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Hyundai Whistleblower Represented by Constantine Cannon Gets $24.3 Million, First-Ever Award for Reporting Defects to Auto Safety Regulators

Posted  November 9, 2021

In the first-ever whistleblower award made to an auto-industry insider under the Motor Vehicle Safety Whistleblower Act, the U.S. National Highway Traffic Safety Administration (NHTSA)  announced today that it will pay former Hyundai safety engineer Gwang Ho Kim $24.3 million for information he provided about safety defects in millions of Hyundai and Kia vehicles.

Kim supplied startling evidence to the government that Hyundai and Kia hid from regulators a critical engine defect that caused the automakers’ vehicles to stall at high speeds and catch fire. Relying on Kim’s information, NHTSA found that Hyundai and Kia delayed recalling over 1.6 million vehicles and provided inaccurate information about the defects to regulators. In November 2020, Hyundai and Kia agreed to pay combined penalties of $81 million (and up to $210 million), the largest penalties NHTSA has assessed against a carmaker in its history, in connection with the misconduct Kim exposed.

Under the new automotive whistleblower program, employees of auto manufacturers, parts suppliers, and dealers who report fraud are entitled to receive up to 30 percent of any collected monetary sanctions resulting from their claims. Kim’s award amounts to 30 percent of the $81 million the automakers paid to the government, the maximum allowed under the law.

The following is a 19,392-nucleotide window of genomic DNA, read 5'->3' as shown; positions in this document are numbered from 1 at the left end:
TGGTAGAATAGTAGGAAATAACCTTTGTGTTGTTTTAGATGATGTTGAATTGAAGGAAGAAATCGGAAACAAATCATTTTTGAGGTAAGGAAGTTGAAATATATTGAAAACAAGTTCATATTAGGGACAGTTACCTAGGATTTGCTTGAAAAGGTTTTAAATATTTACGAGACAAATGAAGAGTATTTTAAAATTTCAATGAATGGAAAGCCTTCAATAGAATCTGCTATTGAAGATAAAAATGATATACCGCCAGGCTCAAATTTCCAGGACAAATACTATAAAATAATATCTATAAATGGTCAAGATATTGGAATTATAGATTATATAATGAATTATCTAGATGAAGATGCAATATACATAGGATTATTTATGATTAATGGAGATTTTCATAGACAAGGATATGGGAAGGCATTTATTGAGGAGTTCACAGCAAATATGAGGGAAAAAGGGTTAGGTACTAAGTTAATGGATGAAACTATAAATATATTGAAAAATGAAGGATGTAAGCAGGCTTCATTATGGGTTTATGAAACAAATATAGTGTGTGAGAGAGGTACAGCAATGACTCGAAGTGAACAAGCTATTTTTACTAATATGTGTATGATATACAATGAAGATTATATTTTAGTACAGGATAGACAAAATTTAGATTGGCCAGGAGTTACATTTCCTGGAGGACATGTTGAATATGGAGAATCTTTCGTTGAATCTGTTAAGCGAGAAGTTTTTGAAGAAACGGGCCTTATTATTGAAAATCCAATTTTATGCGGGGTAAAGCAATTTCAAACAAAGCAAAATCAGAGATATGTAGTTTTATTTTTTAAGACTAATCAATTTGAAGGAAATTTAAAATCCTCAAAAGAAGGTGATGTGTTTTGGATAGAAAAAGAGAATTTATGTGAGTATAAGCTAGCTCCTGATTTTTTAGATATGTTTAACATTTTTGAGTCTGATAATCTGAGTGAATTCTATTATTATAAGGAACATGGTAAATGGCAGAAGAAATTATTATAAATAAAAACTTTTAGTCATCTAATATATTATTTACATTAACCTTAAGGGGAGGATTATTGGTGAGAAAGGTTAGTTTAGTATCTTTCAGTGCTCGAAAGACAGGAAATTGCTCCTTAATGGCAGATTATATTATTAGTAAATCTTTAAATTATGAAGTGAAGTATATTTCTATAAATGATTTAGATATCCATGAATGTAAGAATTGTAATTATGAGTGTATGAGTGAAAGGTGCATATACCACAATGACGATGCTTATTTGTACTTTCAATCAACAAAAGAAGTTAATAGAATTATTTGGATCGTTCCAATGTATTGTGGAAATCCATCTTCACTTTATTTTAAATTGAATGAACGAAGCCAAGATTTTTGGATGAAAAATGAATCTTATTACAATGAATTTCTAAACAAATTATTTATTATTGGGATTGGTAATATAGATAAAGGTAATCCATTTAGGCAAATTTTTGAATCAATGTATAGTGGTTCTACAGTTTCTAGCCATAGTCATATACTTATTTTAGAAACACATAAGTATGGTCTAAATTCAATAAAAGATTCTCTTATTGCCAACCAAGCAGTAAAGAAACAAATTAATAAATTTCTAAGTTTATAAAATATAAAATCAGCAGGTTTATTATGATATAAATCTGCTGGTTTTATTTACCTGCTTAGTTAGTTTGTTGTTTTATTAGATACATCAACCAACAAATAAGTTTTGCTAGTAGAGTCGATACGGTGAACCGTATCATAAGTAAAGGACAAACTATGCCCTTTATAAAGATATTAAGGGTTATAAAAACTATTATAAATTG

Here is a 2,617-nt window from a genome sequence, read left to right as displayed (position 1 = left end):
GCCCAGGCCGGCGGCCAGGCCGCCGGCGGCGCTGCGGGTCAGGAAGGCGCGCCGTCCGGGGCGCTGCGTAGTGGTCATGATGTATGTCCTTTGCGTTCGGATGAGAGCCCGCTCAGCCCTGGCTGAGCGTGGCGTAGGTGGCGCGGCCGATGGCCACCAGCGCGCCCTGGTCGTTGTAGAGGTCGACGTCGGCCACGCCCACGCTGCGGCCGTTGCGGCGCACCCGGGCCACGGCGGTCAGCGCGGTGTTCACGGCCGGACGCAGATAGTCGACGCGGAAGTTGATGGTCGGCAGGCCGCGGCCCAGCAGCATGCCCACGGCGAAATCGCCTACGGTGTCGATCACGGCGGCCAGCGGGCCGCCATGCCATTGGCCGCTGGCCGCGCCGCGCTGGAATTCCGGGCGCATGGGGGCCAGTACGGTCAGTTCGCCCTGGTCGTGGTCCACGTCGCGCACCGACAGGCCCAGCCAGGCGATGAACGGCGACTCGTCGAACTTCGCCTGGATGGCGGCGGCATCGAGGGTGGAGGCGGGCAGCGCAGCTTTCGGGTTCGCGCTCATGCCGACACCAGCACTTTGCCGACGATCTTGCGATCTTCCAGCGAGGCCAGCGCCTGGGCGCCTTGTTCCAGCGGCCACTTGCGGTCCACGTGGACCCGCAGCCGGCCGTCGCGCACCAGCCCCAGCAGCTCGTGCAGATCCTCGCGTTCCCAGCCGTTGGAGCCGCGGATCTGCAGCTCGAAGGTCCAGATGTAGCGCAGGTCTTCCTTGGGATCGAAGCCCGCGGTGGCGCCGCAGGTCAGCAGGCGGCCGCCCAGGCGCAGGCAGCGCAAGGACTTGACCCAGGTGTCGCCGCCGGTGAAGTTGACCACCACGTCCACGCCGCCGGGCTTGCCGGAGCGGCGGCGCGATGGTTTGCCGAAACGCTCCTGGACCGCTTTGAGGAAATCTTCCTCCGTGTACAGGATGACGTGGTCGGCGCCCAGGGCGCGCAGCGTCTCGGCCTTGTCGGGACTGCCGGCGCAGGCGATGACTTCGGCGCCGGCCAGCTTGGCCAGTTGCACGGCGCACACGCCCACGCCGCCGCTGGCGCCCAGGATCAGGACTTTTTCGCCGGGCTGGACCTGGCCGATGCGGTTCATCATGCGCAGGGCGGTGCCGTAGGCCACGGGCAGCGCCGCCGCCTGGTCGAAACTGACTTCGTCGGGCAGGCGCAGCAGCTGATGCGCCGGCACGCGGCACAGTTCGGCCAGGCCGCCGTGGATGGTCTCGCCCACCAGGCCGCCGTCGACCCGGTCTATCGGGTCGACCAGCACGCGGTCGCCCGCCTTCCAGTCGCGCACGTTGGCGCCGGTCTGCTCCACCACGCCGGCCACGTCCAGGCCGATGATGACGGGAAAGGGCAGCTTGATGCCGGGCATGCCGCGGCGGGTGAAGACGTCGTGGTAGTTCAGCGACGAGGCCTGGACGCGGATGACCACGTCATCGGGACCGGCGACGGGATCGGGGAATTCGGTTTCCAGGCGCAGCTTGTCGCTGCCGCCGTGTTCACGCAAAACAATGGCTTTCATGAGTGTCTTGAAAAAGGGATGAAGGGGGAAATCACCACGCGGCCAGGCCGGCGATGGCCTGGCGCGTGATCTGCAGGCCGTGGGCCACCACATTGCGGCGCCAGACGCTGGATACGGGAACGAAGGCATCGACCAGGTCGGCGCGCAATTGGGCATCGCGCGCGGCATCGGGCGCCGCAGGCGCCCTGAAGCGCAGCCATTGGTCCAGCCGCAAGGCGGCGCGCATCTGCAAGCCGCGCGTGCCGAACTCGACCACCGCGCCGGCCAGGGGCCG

Hyundai engineers discovered a defect affecting millions of Hyundai and Kia vehicles

Hyundai dealership signKim, a Korean national, spent his 25-year engineering career at Hyundai. In 2015, Kim was a member of the automaker’s Quality Strategy team, which makes recall decisions.

Kim was tasked with investigating the causes of seizures and stalling in their signature engine, the Theta II GDI.  Kim and his team identified multiple design defects stemming from the fact that the automakers dramatically improved the power and performance of the Theta II GDI without similarly improving many of the engine’s components to withstand the increased strain.

Kim’s team recommended several design changes, which the automakers implemented.  Kim’s team also recommended a full recall, which the automakers ignored.

Kim risked it all to bring to the government corporate records that exposed the automakers’ deceits

Instead, Hyundai falsely told U.S. regulators that a problem in the manufacturing process—in a single plant that affected a single model built during a short period of time—caused the engine failures.